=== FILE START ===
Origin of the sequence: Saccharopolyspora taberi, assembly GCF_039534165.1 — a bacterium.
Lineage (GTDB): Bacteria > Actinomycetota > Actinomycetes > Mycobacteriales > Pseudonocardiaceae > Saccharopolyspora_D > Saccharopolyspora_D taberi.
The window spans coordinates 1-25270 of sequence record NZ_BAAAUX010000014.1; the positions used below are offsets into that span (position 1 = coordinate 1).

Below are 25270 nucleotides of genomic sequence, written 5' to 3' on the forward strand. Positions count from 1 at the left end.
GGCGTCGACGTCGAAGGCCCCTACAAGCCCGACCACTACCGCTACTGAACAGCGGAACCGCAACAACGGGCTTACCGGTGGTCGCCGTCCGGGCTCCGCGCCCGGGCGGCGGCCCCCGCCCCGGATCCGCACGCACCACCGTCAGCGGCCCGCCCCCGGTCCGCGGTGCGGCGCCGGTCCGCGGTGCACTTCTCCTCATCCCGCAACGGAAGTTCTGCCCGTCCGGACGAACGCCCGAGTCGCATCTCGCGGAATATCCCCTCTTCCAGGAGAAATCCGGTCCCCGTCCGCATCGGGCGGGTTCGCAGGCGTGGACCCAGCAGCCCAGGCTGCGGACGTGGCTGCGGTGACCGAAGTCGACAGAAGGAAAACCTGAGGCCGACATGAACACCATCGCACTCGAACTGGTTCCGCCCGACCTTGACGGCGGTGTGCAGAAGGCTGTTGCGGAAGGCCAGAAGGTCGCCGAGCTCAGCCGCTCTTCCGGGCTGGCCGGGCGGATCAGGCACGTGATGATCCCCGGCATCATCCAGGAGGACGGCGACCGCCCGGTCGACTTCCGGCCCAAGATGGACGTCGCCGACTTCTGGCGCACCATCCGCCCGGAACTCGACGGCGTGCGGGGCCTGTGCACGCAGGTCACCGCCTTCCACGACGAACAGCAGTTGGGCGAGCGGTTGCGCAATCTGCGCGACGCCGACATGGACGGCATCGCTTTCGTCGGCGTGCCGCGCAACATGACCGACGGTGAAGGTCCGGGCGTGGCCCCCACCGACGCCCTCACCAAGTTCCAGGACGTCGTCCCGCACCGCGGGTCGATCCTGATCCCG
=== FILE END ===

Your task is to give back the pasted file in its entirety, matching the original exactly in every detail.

Origin of the sequence: Saccharopolyspora taberi, assembly GCF_039534165.1 — a bacterium.
Lineage (GTDB): Bacteria > Actinomycetota > Actinomycetes > Mycobacteriales > Pseudonocardiaceae > Saccharopolyspora_D > Saccharopolyspora_D taberi.
The window spans coordinates 1-25270 of sequence record NZ_BAAAUX010000014.1; the positions used below are offsets into that span (position 1 = coordinate 1).

Below are 25270 nucleotides of genomic sequence, written 5' to 3' on the forward strand. Positions count from 1 at the left end.
GGCGTCGACGTCGAAGGCCCCTACAAGCCCGACCACTACCGCTACTGAACAGCGGAACCGCAACAACGGGCTTACCGGTGGTCGCCGTCCGGGCTCCGCGCCCGGGCGGCGGCCCCCGCCCCGGATCCGCACGCACCACCGTCAGCGGCCCGCCCCCGGTCCGCGGTGCGGCGCCGGTCCGCGGTGCACTTCTCCTCATCCCGCAACGGAAGTTCTGCCCGTCCGGACGAACGCCCGAGTCGCATCTCGCGGAATATCCCCTCTTCCAGGAGAAATCCGGTCCCCGTCCGCATCGGGCGGGTTCGCAGGCGTGGACCCAGCAGCCCAGGCTGCGGACGTGGCTGCGGTGACCGAAGTCGACAGAAGGAAAACCTGAGGCCGACATGAACACCATCGCACTCGAACTGGTTCCGCCCGACCTTGACGGCGGTGTGCAGAAGGCTGTTGCGGAAGGCCAGAAGGTCGCCGAGCTCAGCCGCTCTTCCGGGCTGGCCGGGCGGATCAGGCACGTGATGATCCCCGGCATCATCCAGGAGGACGGCGACCGCCCGGTCGACTTCCGGCCCAAGATGGACGTCGCCGACTTCTGGCGCACCATCCGCCCGGAACTCGACGGCGTGCGGGGCCTGTGCACGCAGGTCACCGCCTTCCACGACGAACAGCAGTTGGGCGAGCGGTTGCGCAATCTGCGCGACGCCGACATGGACGGCATCGCTTTCGTCGGCGTGCCGCGCAACATGACCGACGGTGAAGGTCCGGGCGTGGCCCCCACCGACGCCCTCACCAAGTTCCAGGACGTCGTCCCGCACCGCGGGTCGATCCTGATCCCG